6. Seriously though, the census question is not about what beliefs you have but what religious group you identify with (in very broad and institutional terms). That’s useful enough for demographic statistics and should be predictive of other behaviours (like using church schools) that the government has an interest in.Why on earth would the government care about my personal theological opinions?

  7. Hey Arthur,

    I had a bit of knee-jerk reaction to this post, forgive me if I sound a bit hot-headed :D The provocation obviously worked – haha!

    Firstly you emphasise Christian practice as a way to distinguish ‘true’ Christians from nominal ones (true isn’t a good label but I’m not sure how else to differentiate nominal Christians from other Christians so I’ll just go with that… :)) .Do you define practice as narrowly as church attendance only? I would have thought that the practice of Christianity is far broader and more inclusive of simply going to church.

    In fact, I’d even argue that the crux of being a Christian is MUCH more about acts of service, social justice (not the popular catch-phrase, I mean true social-justice-in-action) doing something about poverty & gross inequality, about suffering, about injustice, really loving others, sacrificing your time, money, effort & resources to help, love and care for people. THIS is what should set us apart as Christians – not whether we go to church.

    I don’t go to a church here at the moment*. Primarily, that’s because I haven’t found a good one here in Mwanza but in the interests of full self-disclosure, it’s also because I have issues with the Church. It is far less the ‘Body of Christ’ than an exclusive and damaging institution (damaging to many people, both Christians and non-Christian and damaging to the name of Jesus). The Church has a shocking reputation in the West and there is a reason for that.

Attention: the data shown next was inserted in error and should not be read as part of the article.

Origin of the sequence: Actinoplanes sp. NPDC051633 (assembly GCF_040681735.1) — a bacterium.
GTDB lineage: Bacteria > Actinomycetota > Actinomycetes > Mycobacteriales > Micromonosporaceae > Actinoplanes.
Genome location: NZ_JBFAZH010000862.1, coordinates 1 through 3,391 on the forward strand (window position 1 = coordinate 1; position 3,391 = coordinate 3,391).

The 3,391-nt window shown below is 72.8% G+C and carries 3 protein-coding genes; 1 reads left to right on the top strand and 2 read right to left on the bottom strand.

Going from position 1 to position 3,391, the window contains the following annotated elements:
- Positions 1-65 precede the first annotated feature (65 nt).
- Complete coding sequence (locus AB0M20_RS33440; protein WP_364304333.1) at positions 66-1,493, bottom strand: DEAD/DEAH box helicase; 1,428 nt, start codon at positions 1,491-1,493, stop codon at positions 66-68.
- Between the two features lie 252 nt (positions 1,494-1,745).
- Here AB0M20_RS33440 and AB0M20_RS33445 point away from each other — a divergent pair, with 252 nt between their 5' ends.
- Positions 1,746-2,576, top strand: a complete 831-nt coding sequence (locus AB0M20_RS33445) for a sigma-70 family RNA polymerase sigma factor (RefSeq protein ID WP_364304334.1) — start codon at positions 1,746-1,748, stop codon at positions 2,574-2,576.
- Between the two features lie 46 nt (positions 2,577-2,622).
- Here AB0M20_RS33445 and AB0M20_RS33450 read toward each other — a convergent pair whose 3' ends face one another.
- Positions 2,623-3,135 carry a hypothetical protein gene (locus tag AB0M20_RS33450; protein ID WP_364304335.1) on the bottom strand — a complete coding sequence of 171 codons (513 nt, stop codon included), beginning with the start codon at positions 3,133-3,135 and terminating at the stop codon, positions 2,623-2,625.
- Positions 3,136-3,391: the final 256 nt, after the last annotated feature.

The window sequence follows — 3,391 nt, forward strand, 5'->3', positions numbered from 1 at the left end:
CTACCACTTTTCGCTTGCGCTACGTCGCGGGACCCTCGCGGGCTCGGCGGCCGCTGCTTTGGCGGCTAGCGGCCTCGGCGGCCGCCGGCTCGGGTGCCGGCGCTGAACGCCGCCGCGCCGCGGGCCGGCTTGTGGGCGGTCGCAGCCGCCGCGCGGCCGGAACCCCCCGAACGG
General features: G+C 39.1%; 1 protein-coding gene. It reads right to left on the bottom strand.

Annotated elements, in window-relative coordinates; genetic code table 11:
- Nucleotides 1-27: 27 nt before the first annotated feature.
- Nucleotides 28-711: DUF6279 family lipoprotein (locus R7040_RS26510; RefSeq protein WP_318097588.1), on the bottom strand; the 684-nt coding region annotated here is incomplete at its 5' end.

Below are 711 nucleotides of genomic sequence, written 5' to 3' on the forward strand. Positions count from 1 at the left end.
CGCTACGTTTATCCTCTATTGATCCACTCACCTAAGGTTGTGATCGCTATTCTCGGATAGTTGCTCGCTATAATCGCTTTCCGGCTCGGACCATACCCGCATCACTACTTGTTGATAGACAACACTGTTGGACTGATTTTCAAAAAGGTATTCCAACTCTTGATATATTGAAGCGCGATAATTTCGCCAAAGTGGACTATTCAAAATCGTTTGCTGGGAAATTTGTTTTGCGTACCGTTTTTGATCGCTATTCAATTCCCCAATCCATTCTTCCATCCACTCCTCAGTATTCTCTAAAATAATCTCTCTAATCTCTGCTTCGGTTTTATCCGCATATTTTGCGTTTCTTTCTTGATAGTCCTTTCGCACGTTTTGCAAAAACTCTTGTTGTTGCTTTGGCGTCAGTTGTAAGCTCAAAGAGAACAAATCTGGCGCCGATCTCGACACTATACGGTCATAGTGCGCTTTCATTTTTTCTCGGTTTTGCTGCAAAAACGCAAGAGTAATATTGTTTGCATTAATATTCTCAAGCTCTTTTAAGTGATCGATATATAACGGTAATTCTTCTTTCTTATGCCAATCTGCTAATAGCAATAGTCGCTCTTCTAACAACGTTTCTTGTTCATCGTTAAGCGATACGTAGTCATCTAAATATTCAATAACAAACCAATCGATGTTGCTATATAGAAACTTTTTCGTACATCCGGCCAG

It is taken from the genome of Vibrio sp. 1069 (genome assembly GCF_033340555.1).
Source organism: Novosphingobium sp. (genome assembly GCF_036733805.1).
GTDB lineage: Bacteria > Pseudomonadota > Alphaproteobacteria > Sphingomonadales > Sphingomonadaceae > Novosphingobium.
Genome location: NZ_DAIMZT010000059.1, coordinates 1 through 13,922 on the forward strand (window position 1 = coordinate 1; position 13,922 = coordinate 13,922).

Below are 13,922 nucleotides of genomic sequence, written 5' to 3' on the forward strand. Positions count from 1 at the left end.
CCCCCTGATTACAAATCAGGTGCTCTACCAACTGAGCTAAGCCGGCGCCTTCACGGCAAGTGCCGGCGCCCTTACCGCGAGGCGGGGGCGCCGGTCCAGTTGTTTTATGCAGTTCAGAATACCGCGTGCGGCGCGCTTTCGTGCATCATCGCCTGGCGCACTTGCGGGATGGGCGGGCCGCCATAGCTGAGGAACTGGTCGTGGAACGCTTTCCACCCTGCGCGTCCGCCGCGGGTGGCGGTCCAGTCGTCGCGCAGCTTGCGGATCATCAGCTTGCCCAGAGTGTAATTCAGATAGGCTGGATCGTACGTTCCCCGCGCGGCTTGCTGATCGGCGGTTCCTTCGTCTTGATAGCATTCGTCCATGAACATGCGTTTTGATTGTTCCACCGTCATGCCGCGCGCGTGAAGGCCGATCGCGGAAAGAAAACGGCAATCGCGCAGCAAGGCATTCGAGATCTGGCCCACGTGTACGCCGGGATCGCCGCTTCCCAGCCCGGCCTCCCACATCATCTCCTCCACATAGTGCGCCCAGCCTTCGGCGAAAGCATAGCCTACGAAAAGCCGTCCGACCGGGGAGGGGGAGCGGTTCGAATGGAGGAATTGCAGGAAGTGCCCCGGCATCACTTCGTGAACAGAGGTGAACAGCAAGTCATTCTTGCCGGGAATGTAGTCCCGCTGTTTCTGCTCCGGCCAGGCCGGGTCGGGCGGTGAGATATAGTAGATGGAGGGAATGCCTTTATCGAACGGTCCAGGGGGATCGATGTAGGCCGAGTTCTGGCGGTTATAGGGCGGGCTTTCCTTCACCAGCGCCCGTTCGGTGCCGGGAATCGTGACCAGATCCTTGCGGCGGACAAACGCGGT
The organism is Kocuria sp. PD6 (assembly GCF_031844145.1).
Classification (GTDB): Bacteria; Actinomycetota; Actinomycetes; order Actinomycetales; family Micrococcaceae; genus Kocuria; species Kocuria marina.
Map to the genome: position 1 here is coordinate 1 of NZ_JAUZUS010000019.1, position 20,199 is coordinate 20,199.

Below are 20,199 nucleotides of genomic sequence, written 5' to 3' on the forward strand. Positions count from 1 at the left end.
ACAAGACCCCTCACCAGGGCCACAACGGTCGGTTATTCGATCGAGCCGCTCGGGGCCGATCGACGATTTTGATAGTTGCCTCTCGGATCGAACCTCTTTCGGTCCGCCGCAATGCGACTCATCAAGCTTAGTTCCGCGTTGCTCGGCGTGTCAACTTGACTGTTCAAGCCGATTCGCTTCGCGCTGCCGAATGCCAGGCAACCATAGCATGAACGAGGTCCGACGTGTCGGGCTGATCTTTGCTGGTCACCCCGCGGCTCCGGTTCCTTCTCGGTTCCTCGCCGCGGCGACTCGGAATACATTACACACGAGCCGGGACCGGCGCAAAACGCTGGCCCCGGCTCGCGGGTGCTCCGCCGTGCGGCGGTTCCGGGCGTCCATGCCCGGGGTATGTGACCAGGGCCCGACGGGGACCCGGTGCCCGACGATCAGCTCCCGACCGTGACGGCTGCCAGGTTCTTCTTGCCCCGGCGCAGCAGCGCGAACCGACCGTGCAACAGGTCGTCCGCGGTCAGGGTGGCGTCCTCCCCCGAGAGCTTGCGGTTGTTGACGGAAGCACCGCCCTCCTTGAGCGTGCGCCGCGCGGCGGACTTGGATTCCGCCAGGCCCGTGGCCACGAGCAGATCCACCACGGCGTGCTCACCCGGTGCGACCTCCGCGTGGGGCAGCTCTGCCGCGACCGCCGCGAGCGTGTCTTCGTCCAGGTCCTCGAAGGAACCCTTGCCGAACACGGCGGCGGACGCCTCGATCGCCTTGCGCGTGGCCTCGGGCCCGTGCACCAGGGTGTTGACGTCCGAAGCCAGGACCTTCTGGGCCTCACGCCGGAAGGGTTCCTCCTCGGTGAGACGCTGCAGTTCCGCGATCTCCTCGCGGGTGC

Therefore, I completely disagree with you that the “church is nothing less than the point of connection to Jesus.” Are you saying THE as in the definitive point of connection to Jesus? Cause I know you know that can’t be true. (Maybe I’ve misunderstood you here?) There are so many ways to connect with Jesus, I wouldn’t have the space to list them here if I tried. I don’t go to church but I certainly still feel a connection with Jesus. I also think (if you can allow me to get up on my high horse here for a moment and then step down again) that our life – and the way we live our lives here in Tanzania is much closer to what the heart of Christianity and Jesus really is…